Chevy Chase Discusses Appreciation of Bill Evans


Bassist Eddie Gomez (left), drummer Jack DeJohnette and pianist Bill Evans made a few recordings and played live in Summer 1968 while in Germany.

(Photo: Giuseppe Pino)

After getting done with the new Netflix feature A Futile and Stupid Gesture, which features a fictionalized Chevy Chase amid his ascent to Saturday Night Live stardom, sit down with the comedian and hear about his appreciation of jazz — and Bill Evans, specifically.

Resonance Records has released a Bill Evans’ title, Another Time: The Hilversum Concert, documenting a June 22, 1968, concert where the pianist is joined by drummer Jack DeJohnette and bassist Eddie Gomez. It’s something of a companion to the label’s Some Other Time: The Lost Session From The Black Forest, which was recorded at about the same time.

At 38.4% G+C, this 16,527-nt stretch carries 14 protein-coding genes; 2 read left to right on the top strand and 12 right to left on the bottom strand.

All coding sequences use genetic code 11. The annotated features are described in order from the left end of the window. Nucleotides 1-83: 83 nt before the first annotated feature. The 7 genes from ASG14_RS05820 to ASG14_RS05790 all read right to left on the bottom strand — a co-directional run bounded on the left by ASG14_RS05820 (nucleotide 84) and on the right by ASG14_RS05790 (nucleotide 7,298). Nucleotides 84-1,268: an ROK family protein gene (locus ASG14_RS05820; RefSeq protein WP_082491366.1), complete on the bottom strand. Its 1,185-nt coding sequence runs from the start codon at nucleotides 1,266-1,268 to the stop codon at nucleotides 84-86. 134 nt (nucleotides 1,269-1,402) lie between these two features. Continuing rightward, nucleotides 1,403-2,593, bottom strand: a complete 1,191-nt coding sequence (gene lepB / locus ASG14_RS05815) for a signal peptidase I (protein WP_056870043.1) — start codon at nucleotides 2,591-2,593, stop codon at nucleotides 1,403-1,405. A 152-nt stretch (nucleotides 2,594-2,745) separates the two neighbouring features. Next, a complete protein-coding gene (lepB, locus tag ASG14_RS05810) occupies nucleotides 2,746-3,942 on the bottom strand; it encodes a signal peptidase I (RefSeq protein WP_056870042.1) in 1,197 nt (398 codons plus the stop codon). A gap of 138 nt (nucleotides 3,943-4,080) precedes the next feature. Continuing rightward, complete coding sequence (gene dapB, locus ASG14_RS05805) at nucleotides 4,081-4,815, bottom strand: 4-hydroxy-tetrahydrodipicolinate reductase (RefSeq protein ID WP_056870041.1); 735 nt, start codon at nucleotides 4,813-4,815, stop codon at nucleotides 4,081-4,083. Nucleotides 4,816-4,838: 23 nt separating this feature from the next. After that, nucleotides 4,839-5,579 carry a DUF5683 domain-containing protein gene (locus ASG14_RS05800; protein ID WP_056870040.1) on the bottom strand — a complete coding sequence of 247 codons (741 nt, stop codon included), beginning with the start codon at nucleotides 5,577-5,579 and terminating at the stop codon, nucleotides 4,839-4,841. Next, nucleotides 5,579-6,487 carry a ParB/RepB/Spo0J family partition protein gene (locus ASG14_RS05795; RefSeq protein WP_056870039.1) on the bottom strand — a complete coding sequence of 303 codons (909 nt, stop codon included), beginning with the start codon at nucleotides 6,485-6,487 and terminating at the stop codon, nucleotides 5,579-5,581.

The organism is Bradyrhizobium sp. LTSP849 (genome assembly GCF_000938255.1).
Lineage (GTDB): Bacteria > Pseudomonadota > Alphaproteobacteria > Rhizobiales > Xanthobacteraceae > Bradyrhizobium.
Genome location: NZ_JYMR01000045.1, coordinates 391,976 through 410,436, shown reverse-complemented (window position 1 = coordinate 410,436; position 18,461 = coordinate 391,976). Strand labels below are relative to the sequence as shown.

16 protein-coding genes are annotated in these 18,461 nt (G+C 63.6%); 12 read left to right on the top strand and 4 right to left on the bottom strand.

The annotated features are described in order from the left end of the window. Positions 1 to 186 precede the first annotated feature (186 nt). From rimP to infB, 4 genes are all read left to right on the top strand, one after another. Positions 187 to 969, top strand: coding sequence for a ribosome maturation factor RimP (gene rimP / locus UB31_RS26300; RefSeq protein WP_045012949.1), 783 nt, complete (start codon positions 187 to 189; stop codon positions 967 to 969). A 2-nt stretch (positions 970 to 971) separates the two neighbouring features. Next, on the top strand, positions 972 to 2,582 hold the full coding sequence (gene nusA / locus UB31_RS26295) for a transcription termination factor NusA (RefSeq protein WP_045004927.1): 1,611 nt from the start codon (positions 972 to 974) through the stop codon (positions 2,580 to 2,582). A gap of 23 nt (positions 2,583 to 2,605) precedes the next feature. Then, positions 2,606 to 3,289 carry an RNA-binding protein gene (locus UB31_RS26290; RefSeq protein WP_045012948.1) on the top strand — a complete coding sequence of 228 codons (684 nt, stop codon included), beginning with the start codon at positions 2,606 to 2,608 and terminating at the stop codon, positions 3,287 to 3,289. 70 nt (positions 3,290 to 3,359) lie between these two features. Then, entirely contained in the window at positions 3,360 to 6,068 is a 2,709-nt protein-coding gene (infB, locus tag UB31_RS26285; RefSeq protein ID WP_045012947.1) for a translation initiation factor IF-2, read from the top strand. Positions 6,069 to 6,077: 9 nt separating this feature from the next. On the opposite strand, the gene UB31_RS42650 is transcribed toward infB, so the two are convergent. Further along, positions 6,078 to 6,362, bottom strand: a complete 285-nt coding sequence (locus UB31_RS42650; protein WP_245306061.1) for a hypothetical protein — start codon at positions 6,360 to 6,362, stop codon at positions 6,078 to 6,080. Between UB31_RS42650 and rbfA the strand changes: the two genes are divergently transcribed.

“I don’t know that we ever heard the kinds of chords that he played,” Chase said in the video, recalling times he was able to see Evans perform. The comedian and actor also discusses his friendship with the bandleader, which included some phone calls about Chase’s piano playing.

For more information on the live disc, visit the Resonance Records website. DB

  • Herb_Alpert_-_Press_Photo_01_%28credit_Dewey_Nicks%29_copy.jpg

    “I like to just click on songs that touched me and see if I could do them in a personal way — especially if it’s a well-known song,” Alpert said about selecting material for his new album.

  • Les_McCann_by_C_Andrew_Hovan_copy.jpg

    McCann’s deep roots in gospel and the blues gave his music a gritty, earthy quality and a large supply of soulful licks.

  • 1_Black_Men_of_Labor_Second_Line_Parade_copy.jpg

    The Black Men of Labor Club leads a second line parade, from the documentary City of a Million Dreams.

  • image002_copy.jpg

    ​The Blue Note Quintet includes Gerald Clayton, Immanuel Wilkins, Joel Ross, Kendrick Scott and Matt Brewer. The all-star collective embarks on a North American tour this month.

  • 24_Emmet_Cohen_GABRIELAGABRIELAA_copy_2.JPG

    Emmet Cohen, right, with one of his heroes, Houston Person.